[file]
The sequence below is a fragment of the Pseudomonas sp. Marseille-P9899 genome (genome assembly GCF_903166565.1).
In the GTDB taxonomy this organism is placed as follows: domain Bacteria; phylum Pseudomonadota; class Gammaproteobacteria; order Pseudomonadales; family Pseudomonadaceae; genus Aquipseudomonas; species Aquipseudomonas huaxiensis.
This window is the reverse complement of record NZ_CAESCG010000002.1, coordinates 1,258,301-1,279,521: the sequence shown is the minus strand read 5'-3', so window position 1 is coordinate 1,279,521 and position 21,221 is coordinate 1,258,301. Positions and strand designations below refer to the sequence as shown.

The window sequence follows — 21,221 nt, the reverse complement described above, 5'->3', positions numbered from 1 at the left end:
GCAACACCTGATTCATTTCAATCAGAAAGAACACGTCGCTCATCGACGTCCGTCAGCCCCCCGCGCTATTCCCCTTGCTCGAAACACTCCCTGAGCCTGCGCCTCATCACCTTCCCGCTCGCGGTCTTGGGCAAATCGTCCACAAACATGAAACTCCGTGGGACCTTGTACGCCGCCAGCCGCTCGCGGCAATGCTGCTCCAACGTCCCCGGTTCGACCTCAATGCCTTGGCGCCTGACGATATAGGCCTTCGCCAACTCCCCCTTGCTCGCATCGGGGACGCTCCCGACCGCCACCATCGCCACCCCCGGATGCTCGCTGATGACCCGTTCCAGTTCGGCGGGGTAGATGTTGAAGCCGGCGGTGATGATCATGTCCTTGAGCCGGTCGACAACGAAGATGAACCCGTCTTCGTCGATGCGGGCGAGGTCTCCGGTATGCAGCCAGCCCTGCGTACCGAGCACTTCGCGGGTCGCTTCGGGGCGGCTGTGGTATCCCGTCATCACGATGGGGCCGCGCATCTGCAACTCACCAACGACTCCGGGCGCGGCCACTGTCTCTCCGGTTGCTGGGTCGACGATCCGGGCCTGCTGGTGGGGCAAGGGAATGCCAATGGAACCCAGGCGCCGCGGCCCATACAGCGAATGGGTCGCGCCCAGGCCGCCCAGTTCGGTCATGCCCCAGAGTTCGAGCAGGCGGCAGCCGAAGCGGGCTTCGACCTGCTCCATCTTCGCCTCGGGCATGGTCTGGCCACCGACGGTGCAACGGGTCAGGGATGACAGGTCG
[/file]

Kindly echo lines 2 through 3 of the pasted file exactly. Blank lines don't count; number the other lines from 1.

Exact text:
In the GTDB taxonomy this organism is placed as follows: domain Bacteria; phylum Pseudomonadota; class Gammaproteobacteria; order Pseudomonadales; family Pseudomonadaceae; genus Aquipseudomonas; species Aquipseudomonas huaxiensis.
This window is the reverse complement of record NZ_CAESCG010000002.1, coordinates 1,258,301-1,279,521: the sequence shown is the minus strand read 5'-3', so window position 1 is coordinate 1,279,521 and position 21,221 is coordinate 1,258,301. Positions and strand designations below refer to the sequence as shown.